The following policy dive is courtesy of Dentons50 partner Jim O’Brien
Connecticut Attorney General George Jepsen this week marshaled a group of 16 other attorneys general in support of the Consumer Financial Protection Bureau (CFPB), filing a motion to intervene in a federal appeals case considering the agency’s constitutionality.
The case–PHH Corporation, et al. v. Consumer Financial Protection Bureau–is currently before the United States Court of Appeals for the District of Columbia Circuit. In an October 2016 ruling, a divided court found the structure of the CFPB unconstitutional. The CFPB filed a petition for rehearing of the decision, and that petition is currently pending before the court. To this point, the Obama administration had vigorously defended the CFPB in the appeal.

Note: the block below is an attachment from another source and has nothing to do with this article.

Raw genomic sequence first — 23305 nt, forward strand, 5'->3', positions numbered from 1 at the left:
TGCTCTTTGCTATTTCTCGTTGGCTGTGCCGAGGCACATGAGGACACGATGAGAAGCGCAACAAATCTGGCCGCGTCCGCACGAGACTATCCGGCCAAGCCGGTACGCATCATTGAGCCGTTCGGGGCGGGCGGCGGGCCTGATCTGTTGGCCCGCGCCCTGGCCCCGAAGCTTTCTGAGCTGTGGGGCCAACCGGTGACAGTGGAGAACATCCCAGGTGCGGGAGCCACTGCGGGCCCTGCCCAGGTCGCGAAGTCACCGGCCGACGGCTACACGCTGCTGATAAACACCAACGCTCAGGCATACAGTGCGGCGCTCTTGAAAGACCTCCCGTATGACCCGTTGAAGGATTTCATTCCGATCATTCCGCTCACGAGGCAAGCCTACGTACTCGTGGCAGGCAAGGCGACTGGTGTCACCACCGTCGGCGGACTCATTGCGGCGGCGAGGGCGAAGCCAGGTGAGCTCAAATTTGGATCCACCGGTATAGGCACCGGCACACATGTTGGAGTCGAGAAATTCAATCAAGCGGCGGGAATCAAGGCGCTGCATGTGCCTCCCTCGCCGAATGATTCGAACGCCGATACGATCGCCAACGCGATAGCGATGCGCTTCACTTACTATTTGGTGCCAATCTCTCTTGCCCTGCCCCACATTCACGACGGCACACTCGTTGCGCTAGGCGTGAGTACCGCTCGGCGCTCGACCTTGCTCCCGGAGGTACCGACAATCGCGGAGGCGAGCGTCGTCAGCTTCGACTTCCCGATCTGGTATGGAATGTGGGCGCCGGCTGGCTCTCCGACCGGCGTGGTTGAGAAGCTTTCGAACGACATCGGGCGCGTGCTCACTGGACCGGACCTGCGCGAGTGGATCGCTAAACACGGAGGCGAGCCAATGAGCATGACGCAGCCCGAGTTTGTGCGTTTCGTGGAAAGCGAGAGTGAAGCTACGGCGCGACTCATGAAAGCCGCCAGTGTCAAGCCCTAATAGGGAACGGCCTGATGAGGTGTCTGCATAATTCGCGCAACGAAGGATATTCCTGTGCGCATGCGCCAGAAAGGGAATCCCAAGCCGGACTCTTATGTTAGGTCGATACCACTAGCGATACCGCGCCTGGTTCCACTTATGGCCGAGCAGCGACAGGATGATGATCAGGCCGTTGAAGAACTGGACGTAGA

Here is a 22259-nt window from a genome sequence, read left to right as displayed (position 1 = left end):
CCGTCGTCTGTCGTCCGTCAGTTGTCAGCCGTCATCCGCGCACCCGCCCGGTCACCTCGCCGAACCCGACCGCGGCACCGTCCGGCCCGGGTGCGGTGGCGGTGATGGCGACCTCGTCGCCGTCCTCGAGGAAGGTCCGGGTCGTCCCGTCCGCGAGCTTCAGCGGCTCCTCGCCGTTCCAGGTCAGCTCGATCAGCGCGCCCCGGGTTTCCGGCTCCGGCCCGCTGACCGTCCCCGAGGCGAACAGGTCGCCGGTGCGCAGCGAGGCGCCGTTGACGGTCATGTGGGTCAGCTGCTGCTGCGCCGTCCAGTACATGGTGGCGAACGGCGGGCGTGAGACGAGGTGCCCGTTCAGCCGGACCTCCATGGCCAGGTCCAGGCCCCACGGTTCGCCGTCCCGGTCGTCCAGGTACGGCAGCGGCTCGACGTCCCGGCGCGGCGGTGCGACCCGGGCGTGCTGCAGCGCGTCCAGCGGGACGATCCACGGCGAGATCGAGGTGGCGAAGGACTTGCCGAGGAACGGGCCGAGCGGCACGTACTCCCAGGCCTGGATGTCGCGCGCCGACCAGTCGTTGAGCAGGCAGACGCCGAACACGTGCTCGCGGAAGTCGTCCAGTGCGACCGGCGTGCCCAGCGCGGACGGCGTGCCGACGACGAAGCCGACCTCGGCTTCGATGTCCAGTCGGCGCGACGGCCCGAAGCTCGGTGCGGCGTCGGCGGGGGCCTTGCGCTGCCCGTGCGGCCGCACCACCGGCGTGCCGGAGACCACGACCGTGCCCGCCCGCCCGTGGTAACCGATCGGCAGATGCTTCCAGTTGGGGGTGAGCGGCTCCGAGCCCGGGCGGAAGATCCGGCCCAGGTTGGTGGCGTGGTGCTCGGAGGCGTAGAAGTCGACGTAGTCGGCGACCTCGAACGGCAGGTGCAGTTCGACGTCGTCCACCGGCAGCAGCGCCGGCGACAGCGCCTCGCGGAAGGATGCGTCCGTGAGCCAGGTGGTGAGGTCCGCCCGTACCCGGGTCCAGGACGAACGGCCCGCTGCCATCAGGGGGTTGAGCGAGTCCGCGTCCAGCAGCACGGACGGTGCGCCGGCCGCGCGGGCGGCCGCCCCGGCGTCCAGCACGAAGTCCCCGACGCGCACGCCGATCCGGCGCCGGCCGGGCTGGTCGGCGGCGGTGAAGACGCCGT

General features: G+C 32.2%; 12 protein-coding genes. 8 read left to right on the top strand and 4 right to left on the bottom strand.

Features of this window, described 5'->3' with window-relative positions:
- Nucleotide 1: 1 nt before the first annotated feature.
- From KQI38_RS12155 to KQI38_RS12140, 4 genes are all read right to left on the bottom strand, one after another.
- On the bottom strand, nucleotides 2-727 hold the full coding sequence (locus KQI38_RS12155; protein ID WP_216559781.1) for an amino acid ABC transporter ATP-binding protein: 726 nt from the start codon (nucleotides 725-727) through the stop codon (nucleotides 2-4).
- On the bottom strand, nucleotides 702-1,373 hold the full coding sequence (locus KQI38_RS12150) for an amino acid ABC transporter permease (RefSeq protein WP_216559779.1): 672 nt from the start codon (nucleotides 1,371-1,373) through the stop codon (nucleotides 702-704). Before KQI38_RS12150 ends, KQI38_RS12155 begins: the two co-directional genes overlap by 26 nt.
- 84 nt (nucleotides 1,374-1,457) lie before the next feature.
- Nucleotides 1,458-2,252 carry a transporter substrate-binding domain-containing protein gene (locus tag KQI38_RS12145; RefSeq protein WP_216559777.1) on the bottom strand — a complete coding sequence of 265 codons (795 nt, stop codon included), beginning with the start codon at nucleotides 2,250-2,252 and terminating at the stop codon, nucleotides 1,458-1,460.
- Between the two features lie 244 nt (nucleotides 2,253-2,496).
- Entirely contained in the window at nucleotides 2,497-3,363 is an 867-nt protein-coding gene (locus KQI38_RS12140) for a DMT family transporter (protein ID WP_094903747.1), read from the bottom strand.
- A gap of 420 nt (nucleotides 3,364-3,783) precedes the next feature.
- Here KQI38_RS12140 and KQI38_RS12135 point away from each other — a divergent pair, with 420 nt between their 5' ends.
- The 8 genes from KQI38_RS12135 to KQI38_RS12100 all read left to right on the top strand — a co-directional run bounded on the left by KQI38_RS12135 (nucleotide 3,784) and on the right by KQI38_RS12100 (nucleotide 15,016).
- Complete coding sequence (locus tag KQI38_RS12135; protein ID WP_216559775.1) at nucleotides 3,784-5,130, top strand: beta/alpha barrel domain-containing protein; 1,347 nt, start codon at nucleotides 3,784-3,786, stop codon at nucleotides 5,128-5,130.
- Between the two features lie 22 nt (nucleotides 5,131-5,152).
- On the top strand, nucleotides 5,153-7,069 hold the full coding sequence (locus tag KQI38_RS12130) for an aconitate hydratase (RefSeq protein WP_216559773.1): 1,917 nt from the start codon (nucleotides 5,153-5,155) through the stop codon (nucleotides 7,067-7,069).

In today’s motion to intervene in the litigation, the attorneys general argue that they have a vital interest in defending an independent and effective CFPB. They have used their authority to bring civil actions in coordination with the CFPB to protect consumers against unfair, deceptive and abusive financial practices. They argue that the court’s ruling, if permitted to stand, would undermine the power of state attorneys general to effectively protect consumers against abuse in the consumer finance industry, and significantly lessen the ability of the CFPB to withstand political pressure and act effectively and independently of the President.